Russian care of abandoned children prior to the twentieth century

Mothers of Misery: Child Abandonment in Russia
David L. Ransel, professor of History at Indiana,1988
Ransel looks at the establishment of foundling homes or hospitals in Russia to answer the concerns of the government for the fatalistic and devalued view of people toward infants.
For 150 years, ending with the beginning of the 20th century, a system of foundling homes shifting to fostering and back was intended by the Tsarist rule to deal humanely with unwanted children. And comply with the Church’s pressure to protect the sanctity of the family with the growing problems of
infanticide uncomfortably practiced in the face of economic pressure as belated birth control (p.11). Infant mortality due to a delay in the progressive thinking gaining ground in Western European countries, abandonment for reasons of shame, poverty and job pressures were also reasons to discard a child. As
the homes developed, conditions in the homes, unintended economic motivations, and opportunity for the homes to serve as social laboratories for educating artisans and craftspeople were further if
unexpected reasons to continue the problem of devaluing the life of a child. Mortality rates in foundling homes were upwards of 80% of children taken into care by the age of 22(47-48,257). Ransel’s
observation on page 103 is that people actually saw the homes as a means to rid society of unwanted children.
Thomas Malthus, the Pessimist, while visiting in 1789, provided his take at a positive spin on the mortality rate of the foundling homes, “If a person wished to check population, and were not solicitous about the means, he could not propose a more effectual measure than the establishment of a sufficient number of
foundling hospitals, unlimited in their reception of children.”
(page # lost)
The period followed a trajectory of high infant mortality becoming an uncomfortable state of affairs, leading a paternalistic government to demand programs which initially show some success but ultimately return to high rates of mortality, which loops back to forcing the government back to instituting reforms or a new program all through the 150 years, if for no other reason than to look good on the European stage.
With a delay in progressive thinking, a paternalistic approach to care, the lack of value placed on the life of an infant beginning to wane at the end of these 150 years, what kind of changes did the twentieth century in Russia bring for these children?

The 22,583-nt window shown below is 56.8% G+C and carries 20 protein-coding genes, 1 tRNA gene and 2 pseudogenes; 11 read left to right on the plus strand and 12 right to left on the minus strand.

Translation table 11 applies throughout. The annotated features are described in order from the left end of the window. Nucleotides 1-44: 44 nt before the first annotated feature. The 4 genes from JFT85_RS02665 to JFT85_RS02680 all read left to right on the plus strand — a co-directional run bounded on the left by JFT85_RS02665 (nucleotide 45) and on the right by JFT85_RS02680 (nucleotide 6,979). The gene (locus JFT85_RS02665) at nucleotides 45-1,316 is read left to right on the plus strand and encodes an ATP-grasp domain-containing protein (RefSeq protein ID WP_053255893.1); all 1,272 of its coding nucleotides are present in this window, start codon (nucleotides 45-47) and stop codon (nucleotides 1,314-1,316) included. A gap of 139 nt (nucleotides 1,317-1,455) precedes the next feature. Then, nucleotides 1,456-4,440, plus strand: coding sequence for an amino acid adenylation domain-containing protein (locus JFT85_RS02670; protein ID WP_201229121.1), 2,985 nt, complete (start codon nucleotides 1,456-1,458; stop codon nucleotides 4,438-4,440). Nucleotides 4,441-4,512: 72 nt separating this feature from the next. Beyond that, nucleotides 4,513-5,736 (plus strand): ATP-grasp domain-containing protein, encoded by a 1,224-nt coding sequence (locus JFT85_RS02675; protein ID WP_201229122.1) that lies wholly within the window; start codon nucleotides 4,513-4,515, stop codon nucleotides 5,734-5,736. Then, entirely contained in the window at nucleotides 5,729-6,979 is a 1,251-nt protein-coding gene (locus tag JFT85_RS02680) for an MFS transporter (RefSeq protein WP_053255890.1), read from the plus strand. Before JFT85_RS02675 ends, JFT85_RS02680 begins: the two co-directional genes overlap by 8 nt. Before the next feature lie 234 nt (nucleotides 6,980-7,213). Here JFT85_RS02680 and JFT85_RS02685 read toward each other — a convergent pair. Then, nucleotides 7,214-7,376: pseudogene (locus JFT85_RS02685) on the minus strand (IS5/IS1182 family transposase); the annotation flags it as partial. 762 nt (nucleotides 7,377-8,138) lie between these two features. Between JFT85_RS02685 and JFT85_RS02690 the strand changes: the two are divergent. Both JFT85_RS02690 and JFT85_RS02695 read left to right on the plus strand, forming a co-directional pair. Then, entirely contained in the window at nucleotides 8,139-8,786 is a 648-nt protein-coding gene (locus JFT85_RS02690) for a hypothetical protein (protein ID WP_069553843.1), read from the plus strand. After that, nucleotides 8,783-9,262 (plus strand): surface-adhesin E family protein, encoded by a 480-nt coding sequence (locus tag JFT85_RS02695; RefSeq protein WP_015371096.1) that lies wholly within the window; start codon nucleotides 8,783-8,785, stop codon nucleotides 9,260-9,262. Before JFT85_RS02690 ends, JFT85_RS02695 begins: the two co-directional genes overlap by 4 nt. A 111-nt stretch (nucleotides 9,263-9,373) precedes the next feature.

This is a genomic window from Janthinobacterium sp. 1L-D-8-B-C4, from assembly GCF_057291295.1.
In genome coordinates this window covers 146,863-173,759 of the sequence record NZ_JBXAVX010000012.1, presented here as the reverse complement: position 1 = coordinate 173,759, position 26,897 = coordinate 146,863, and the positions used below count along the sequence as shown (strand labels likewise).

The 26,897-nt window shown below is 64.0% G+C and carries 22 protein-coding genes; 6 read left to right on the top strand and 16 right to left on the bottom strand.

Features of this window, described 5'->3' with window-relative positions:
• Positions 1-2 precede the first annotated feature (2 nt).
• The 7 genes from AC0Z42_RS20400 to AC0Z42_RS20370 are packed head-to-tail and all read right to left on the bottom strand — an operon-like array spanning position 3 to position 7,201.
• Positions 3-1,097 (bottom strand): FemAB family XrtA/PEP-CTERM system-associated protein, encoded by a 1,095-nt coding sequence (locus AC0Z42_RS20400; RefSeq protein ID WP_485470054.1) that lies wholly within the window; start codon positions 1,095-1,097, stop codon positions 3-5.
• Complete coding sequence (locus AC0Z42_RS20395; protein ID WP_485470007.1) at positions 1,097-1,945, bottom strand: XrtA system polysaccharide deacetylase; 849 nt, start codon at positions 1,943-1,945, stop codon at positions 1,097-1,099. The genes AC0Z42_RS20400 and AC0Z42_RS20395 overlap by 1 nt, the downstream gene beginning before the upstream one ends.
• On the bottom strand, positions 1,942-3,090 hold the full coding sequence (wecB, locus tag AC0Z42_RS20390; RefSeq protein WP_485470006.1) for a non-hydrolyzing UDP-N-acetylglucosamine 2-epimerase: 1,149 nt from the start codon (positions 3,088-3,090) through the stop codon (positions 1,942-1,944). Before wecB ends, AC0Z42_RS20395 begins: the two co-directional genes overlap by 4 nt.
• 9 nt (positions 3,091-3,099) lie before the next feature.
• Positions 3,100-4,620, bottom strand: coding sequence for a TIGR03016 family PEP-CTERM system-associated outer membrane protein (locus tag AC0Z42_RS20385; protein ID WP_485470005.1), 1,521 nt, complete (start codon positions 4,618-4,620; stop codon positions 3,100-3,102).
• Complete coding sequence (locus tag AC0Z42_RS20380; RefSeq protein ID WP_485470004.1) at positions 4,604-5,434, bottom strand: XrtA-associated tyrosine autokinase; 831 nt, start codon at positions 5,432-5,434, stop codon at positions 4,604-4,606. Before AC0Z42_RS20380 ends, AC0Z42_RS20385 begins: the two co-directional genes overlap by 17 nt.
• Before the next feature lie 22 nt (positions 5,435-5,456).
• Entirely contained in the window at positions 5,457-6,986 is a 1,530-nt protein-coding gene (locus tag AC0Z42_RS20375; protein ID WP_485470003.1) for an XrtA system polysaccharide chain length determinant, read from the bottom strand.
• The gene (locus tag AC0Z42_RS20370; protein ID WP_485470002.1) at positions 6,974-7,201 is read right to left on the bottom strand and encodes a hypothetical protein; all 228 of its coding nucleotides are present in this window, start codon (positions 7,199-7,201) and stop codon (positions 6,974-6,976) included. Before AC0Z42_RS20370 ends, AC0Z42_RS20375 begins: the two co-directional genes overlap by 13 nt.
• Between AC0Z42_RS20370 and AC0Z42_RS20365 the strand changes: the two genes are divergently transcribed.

Is this ‘letting go’ or ‘moving on’?

The following thought may take a more circuitous route to clarity than is helpful, but it seemed amazing to me, at least initially. Right now I am making my way through a book by James Breech, The Silence of Jesus. It is not that in this particular book I expected to find anything blog-oriented. (Understand that I come from somewhere between fundamentalist and evangelical Protestantism more steeped in all things biblical than I am likely aware of. I was given the book and so felt I should work my way through it because it may counter some of the ideas I was exposed to in my actively protestant years. (I am also currently reading a detective novel, some tree and bird books, a Lewis Mehl-Madrona, The Unmade Bed, Goldacre’s, Bad Science and two books on attachment theory.) Somehow I manage to find something about our relationship with Yasik in almost anything I read.
James Breech has made a study of the parables of Jesus, pulling out what he most likely said from the cultural context and interpretation of those who recorded his words. A week or two ago I was reading my one or two pages for the day in Breech. Here’s the backstory. Breech is examining the story in the Gospel of Luke of the Good Samaritan. First he strips away what he considers are the trimmings in which Luke couches the story. It becomes simply a story of a man assaulted by robbers. Two people passing by do literally that, pass by, even crossing to the other side to do so. A third person comes along and having wine and oil, cleans the assaulted man’s wounds, puts him on his donkey or horse and takes him to an inn. As Traveller Three prepares to go on own his way, he instructs the innkeeper to take care of the wounded man and promises to settle whatever expenses are incurred when he next returns to the area. And then the good fellow continues on with whatever business brought him to the area.